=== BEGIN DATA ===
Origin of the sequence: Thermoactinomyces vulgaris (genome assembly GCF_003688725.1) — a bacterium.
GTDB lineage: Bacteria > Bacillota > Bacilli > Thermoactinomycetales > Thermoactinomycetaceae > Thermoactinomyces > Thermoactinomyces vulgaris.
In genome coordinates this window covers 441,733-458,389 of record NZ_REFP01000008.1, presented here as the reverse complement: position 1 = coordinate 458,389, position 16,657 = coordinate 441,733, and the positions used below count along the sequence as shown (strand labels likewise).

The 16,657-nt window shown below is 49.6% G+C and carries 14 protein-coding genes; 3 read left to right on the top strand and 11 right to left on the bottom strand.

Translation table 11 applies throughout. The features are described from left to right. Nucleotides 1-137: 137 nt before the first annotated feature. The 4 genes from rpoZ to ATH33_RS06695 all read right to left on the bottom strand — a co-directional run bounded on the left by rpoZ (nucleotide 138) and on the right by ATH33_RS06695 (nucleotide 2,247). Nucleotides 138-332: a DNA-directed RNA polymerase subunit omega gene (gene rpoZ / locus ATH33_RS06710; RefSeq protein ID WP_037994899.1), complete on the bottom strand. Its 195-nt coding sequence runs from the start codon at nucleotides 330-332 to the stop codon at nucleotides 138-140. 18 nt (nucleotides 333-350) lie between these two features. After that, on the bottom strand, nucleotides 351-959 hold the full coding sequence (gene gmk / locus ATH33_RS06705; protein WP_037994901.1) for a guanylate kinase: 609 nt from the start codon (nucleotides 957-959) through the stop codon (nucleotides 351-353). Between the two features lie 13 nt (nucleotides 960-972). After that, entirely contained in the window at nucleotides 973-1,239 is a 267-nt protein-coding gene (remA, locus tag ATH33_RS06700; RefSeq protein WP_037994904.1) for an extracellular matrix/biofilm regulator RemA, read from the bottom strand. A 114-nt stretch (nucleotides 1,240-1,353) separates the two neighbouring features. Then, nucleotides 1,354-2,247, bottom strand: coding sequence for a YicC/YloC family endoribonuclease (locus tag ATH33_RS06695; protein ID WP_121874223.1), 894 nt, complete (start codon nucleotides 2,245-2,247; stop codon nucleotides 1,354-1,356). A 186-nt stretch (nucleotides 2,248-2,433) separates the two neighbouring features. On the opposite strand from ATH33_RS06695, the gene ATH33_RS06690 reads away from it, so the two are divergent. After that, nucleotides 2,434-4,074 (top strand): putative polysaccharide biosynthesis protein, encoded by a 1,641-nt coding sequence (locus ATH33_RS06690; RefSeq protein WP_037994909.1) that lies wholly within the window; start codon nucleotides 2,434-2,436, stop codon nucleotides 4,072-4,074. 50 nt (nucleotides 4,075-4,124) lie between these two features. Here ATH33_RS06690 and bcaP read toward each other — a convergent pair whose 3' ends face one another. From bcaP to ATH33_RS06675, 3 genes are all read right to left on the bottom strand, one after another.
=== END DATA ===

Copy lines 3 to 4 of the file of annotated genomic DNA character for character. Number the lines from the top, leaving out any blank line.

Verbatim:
In genome coordinates this window covers 441,733-458,389 of record NZ_REFP01000008.1, presented here as the reverse complement: position 1 = coordinate 458,389, position 16,657 = coordinate 441,733, and the positions used below count along the sequence as shown (strand labels likewise).

The 16,657-nt window shown below is 49.6% G+C and carries 14 protein-coding genes; 3 read left to right on the top strand and 11 right to left on the bottom strand.